Doing things differently…with mac and cheese

The late comedian George Carlin once had a skit that pushed the envelope of

Zingerman's Mac and Cheese (Photo courtesy of Food Network)

what the Federal Communications Commission would allow. Its title was “Seven Words You Can Never Say on Television.”

Equally, there are seven other words no one ever wants to hear. Singularly, they are harmless; strung into a sentence, they form a toxic cliché.

“But we’ve always done it that way.”

Any transformational change requires the banishment of that threadbare excuse for inactivity. Any change requires consideration of doing things differently.

Which brings me to macaroni and cheese. For many people, “mac and cheese” generally comes one of two ways:

  • Out of a box with an accompanying bag of orange powder and pasta that looks like the plastic wrap striped from electrical wiring, or
  • “Just like grandma used to make”…baked, possibly dried out and with burned pasta on the edge. I’ve had some that had a cake-like appearance (“Hey, cut me off another slice of mac and cheese, would ya’?”)

Has anyone thought of making mac and cheese differently?

Probably not because we’ve always done it the way we always do it.

Last night, I made mac and cheese for the first time. I generally do a fair amount of cooking (my wife says it’s pretty good…no food poisoning issues yet), but I had never made it from scratch before. The inspiration was a different way of making it.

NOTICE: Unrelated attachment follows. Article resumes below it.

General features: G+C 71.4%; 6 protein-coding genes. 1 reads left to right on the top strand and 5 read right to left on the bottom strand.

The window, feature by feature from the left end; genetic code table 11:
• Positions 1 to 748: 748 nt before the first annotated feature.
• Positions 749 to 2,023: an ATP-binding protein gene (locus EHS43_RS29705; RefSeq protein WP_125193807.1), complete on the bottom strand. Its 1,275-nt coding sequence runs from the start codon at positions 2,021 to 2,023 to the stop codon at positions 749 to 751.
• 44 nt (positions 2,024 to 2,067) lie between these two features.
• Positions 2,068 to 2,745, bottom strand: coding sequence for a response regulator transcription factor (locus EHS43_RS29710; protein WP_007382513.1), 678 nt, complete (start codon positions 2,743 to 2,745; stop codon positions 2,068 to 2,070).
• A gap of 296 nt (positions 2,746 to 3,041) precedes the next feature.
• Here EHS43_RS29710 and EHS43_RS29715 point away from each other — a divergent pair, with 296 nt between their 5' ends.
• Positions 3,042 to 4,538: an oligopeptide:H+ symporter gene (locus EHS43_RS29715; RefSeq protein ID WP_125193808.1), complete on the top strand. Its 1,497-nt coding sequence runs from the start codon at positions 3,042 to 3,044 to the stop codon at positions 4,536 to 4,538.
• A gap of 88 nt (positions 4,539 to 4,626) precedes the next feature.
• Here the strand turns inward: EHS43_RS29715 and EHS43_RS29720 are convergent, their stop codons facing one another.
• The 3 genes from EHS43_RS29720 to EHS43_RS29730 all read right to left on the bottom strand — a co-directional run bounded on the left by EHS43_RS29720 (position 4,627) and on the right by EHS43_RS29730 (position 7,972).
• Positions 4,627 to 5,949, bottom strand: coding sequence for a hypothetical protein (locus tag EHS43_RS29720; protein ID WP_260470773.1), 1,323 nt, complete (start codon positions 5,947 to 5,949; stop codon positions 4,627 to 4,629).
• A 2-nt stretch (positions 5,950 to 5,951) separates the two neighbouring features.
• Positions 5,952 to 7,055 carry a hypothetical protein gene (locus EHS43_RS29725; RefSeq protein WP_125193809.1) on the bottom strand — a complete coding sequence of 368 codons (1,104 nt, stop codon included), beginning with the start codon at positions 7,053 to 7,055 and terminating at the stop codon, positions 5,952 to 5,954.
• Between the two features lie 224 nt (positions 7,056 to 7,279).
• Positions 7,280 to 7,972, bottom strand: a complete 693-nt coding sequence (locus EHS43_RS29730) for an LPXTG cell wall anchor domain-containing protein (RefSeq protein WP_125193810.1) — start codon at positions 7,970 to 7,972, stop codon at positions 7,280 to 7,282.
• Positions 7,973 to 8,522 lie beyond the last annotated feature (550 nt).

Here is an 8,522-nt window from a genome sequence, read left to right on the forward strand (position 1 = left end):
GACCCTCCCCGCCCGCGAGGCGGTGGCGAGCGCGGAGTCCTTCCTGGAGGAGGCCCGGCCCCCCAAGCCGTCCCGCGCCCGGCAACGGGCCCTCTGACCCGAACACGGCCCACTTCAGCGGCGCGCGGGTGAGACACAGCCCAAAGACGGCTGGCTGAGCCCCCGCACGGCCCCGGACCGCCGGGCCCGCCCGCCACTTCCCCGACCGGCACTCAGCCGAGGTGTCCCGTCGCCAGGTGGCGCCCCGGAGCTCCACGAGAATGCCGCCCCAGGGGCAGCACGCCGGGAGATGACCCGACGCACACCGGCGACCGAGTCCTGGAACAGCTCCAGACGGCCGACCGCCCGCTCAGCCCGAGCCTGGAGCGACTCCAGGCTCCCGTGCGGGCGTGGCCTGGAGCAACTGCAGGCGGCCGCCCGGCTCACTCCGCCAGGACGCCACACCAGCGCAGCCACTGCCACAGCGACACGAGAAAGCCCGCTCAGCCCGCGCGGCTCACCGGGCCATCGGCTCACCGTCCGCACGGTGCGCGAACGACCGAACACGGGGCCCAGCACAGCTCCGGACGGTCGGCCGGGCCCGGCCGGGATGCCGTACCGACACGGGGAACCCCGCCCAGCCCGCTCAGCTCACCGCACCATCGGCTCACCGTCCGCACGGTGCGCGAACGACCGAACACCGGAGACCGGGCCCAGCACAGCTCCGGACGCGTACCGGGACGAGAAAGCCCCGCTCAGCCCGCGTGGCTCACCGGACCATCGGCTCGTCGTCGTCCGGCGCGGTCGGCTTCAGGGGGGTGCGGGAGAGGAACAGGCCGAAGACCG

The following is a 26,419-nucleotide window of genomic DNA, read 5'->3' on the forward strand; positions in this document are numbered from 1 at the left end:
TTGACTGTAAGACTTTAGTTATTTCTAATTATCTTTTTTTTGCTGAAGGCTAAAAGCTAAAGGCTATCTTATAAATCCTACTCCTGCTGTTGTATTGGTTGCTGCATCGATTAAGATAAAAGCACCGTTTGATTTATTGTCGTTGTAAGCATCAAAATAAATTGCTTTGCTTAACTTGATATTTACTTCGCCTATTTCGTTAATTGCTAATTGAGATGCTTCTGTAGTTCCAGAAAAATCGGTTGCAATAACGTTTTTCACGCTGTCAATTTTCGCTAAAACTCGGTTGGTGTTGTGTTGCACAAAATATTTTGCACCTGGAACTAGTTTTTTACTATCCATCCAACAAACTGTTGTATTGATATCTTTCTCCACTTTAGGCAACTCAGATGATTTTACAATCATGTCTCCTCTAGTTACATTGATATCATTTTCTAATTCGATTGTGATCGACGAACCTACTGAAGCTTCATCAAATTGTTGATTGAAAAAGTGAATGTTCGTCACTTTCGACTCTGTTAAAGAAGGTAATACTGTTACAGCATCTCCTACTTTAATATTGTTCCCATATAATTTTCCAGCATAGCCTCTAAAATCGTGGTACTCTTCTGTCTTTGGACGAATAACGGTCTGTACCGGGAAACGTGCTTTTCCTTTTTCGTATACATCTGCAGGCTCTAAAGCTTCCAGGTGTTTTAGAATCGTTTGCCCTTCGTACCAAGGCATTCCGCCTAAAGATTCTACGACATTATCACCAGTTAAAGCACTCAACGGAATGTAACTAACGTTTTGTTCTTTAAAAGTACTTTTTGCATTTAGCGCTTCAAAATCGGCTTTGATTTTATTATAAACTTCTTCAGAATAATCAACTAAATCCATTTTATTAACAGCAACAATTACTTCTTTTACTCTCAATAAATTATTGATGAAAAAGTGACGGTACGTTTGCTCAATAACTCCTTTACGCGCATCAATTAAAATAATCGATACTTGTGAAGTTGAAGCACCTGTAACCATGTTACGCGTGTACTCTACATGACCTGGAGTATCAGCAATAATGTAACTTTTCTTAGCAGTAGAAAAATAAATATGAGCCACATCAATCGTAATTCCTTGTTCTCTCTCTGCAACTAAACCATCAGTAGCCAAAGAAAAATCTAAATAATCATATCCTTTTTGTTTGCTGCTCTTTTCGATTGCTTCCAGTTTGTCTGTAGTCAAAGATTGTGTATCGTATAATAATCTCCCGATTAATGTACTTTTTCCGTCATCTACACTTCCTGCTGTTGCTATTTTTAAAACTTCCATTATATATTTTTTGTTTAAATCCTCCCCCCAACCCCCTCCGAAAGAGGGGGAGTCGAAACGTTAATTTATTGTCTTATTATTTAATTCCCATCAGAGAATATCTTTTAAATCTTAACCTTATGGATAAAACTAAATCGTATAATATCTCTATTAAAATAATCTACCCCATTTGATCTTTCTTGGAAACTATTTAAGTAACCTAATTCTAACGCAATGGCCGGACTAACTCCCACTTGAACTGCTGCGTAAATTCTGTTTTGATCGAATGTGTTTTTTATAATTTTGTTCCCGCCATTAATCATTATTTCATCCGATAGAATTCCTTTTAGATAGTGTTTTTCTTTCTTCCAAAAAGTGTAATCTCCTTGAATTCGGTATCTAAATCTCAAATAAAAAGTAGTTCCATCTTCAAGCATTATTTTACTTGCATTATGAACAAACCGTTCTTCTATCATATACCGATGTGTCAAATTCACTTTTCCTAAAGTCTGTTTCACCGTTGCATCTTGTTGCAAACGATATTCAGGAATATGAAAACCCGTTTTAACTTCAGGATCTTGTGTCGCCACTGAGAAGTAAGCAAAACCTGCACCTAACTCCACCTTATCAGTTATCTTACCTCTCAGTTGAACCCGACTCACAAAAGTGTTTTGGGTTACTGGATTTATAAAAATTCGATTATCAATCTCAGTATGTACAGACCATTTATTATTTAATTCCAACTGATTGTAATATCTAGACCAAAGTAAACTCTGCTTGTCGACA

My wife and I watched Alton Brown’s America’s Best: Top 10 Comfort Foods on Food Network the other night. Along with biscuits, mashed potatoes, french fries, fried chicken, grilled cheese, pizza, burrito, spaghetti and chicken soup, the show included mac and cheese. The best one comes from Zingerman’s Roadhouse in Ann Arbor, Mich.

What made Zingerman’s Macaroni and Cheese special was the way chef Alex

Chef Alex Young (Photo courtesy of Zingerman's)

Young prepared it. He didn’t want to serve a traditional baked mac and cheese that dried out during the day. He wanted ever customer to enjoy a freshly made serving. His version involved placing béchamel sauce, macaroni and cheddar cheese in a very hot cast iron skillet containing olive oil. The hot skillet caused the cheese to caramelize, and the sauce and cheese to cook throughout the pasta.

In case you are thinking Chef Young is as goofy as the Muppet Swedish Chef, chew on this…last year was his fourth consecutive nomination as a James Beard Award finalist. According to the James Beard Foundation Awards website, the awards “are the highest honors for food and beverage professionals working in America.” Hmm, guess Chef Young knows what he’s doing.

And yes, the mac and cheese was awesome. Best I ever had.

What have you done differently lately and did it succeed?


Taking risks and achieving your goal

“Whatever you can do, or dream you can, begin it. Boldness has genius, power and magic in it.”Johann Wolfgang von Goethe

It’s probably a safe bet that successful people will credit their success to the risks they took in their careers. Now, some may have taken unconventional approaches with their risk taking by skirting laws, ethics and mores. Other folks may have played it safe with a conventional approach that never raised undo attention.